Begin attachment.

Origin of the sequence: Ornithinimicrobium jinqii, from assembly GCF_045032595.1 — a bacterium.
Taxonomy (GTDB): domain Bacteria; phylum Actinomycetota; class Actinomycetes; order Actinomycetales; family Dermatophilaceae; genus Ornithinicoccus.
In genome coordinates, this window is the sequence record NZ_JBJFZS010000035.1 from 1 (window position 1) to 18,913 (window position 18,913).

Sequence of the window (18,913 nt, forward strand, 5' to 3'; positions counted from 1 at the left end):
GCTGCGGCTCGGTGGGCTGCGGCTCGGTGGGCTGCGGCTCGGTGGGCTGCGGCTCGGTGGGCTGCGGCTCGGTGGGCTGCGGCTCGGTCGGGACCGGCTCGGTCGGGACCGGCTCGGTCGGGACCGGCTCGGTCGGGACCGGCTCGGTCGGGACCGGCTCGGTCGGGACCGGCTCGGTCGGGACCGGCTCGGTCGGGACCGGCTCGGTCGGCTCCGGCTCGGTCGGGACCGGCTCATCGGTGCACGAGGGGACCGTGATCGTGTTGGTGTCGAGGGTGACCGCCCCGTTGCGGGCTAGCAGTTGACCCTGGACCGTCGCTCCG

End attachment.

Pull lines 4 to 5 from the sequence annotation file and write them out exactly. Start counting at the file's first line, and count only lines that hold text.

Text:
Sequence of the window (18,913 nt, forward strand, 5' to 3'; positions counted from 1 at the left end):
GCTGCGGCTCGGTGGGCTGCGGCTCGGTGGGCTGCGGCTCGGTGGGCTGCGGCTCGGTGGGCTGCGGCTCGGTGGGCTGCGGCTCGGTCGGGACCGGCTCGGTCGGGACCGGCTCGGTCGGGACCGGCTCGGTCGGGACCGGCTCGGTCGGGACCGGCTCGGTCGGGACCGGCTCGGTCGGGACCGGCTCGGTCGGGACCGGCTCGGTCGGCTCCGGCTCGGTCGGGACCGGCTCATCGGTGCACGAGGGGACCGTGATCGTGTTGGTGTCGAGGGTGACCGCCCCGTTGCGGGCTAGCAGTTGACCCTGGACCGTCGCTCCG